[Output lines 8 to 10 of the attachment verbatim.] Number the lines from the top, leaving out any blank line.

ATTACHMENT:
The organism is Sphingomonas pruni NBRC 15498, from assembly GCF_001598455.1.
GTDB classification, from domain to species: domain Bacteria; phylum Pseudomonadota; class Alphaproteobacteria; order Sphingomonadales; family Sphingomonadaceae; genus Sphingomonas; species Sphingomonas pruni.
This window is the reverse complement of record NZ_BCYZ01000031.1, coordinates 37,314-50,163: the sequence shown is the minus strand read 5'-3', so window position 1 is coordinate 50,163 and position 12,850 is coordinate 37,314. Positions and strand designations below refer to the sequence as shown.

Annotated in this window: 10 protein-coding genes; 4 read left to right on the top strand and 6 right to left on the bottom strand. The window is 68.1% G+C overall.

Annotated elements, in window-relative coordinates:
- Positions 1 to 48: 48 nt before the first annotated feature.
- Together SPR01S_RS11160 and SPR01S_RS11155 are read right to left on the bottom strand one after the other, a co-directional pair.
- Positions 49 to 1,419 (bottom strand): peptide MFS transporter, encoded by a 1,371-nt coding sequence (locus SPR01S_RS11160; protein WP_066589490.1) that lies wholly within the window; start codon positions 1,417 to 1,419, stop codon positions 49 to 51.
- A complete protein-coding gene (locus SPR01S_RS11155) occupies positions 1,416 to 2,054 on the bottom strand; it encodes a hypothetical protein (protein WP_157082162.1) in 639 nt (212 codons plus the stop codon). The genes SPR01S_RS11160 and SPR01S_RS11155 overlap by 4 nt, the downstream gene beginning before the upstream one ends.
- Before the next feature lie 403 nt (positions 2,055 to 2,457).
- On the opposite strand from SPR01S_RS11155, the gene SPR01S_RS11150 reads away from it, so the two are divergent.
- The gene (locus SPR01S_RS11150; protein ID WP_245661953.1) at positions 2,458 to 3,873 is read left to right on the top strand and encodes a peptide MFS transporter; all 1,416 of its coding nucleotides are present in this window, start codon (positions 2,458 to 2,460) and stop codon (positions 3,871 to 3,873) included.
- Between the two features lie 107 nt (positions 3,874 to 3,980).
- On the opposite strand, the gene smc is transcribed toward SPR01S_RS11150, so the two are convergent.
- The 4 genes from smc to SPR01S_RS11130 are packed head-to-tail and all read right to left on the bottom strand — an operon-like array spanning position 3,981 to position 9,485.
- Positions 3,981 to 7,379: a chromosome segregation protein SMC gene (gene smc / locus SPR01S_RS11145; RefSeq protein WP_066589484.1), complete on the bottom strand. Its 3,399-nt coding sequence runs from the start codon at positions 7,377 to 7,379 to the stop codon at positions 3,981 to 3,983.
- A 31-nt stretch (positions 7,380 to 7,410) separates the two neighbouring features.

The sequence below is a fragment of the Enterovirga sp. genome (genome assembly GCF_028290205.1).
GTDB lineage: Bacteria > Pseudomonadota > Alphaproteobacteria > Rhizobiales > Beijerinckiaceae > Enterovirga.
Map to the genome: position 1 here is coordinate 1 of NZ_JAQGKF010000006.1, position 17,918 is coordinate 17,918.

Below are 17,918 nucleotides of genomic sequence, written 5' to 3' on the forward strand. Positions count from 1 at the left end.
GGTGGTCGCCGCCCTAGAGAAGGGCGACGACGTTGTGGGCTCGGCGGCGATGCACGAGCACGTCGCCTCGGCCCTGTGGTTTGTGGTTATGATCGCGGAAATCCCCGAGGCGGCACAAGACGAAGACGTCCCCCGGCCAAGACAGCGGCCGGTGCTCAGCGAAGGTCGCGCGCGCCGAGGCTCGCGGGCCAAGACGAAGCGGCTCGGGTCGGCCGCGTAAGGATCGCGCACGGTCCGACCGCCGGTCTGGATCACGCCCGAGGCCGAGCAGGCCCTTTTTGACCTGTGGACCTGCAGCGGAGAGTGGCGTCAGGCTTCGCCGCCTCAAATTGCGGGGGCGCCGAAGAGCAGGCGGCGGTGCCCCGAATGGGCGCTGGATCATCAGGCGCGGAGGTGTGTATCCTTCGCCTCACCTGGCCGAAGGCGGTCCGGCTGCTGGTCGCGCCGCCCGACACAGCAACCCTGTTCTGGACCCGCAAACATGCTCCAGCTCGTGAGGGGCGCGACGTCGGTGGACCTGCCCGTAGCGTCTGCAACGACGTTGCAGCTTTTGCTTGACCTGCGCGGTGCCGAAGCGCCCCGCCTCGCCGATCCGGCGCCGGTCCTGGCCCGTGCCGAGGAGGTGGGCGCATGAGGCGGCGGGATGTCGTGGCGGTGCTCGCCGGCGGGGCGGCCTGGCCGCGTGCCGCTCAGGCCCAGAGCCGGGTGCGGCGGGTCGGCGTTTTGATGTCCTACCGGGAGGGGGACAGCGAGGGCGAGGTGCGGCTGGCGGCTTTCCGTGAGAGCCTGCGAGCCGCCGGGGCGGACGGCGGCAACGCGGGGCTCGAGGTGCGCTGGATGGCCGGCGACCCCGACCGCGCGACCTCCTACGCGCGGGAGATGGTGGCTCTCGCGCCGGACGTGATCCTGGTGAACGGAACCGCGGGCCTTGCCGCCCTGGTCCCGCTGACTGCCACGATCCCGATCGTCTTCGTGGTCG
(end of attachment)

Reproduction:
- Positions 49 to 1,419 (bottom strand): peptide MFS transporter, encoded by a 1,371-nt coding sequence (locus SPR01S_RS11160; protein WP_066589490.1) that lies wholly within the window; start codon positions 1,417 to 1,419, stop codon positions 49 to 51.
- A complete protein-coding gene (locus SPR01S_RS11155) occupies positions 1,416 to 2,054 on the bottom strand; it encodes a hypothetical protein (protein WP_157082162.1) in 639 nt (212 codons plus the stop codon). The genes SPR01S_RS11160 and SPR01S_RS11155 overlap by 4 nt, the downstream gene beginning before the upstream one ends.
- Before the next feature lie 403 nt (positions 2,055 to 2,457).